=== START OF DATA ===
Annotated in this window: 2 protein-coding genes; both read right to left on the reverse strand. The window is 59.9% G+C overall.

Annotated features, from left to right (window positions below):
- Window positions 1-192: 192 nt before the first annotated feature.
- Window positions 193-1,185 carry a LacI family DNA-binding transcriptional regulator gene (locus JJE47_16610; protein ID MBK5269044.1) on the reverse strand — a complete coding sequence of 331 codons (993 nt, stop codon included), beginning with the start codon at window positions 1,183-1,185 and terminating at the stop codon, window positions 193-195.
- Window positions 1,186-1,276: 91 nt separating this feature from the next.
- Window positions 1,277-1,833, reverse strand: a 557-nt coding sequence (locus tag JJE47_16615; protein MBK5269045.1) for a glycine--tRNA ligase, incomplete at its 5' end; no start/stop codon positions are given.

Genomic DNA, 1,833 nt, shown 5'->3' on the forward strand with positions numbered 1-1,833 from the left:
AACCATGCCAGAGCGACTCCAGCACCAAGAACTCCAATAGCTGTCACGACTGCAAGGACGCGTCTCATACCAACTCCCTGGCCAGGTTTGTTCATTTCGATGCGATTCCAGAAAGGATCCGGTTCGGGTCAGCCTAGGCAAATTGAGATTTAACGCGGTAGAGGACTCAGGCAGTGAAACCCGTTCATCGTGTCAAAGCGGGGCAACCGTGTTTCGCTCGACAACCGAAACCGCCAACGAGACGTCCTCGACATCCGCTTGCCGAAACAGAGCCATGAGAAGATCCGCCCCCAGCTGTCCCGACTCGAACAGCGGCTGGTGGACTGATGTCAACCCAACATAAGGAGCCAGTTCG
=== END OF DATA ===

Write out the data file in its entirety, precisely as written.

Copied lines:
Annotated in this window: 2 protein-coding genes; both read right to left on the reverse strand. The window is 59.9% G+C overall.

Annotated features, from left to right (window positions below):
- Window positions 1-192: 192 nt before the first annotated feature.
- Window positions 193-1,185 carry a LacI family DNA-binding transcriptional regulator gene (locus JJE47_16610; protein ID MBK5269044.1) on the reverse strand — a complete coding sequence of 331 codons (993 nt, stop codon included), beginning with the start codon at window positions 1,183-1,185 and terminating at the stop codon, window positions 193-195.
- Window positions 1,186-1,276: 91 nt separating this feature from the next.
- Window positions 1,277-1,833, reverse strand: a 557-nt coding sequence (locus tag JJE47_16615; protein MBK5269045.1) for a glycine--tRNA ligase, incomplete at its 5' end; no start/stop codon positions are given.

Genomic DNA, 1,833 nt, shown 5'->3' on the forward strand with positions numbered 1-1,833 from the left:
AACCATGCCAGAGCGACTCCAGCACCAAGAACTCCAATAGCTGTCACGACTGCAAGGACGCGTCTCATACCAACTCCCTGGCCAGGTTTGTTCATTTCGATGCGATTCCAGAAAGGATCCGGTTCGGGTCAGCCTAGGCAAATTGAGATTTAACGCGGTAGAGGACTCAGGCAGTGAAACCCGTTCATCGTGTCAAAGCGGGGCAACCGTGTTTCGCTCGACAACCGAAACCGCCAACGAGACGTCCTCGACATCCGCTTGCCGAAACAGAGCCATGAGAAGATCCGCCCCCAGCTGTCCCGACTCGAACAGCGGCTGGTGGACTGATGTCAACCCAACATAAGGAGCCAGTTCG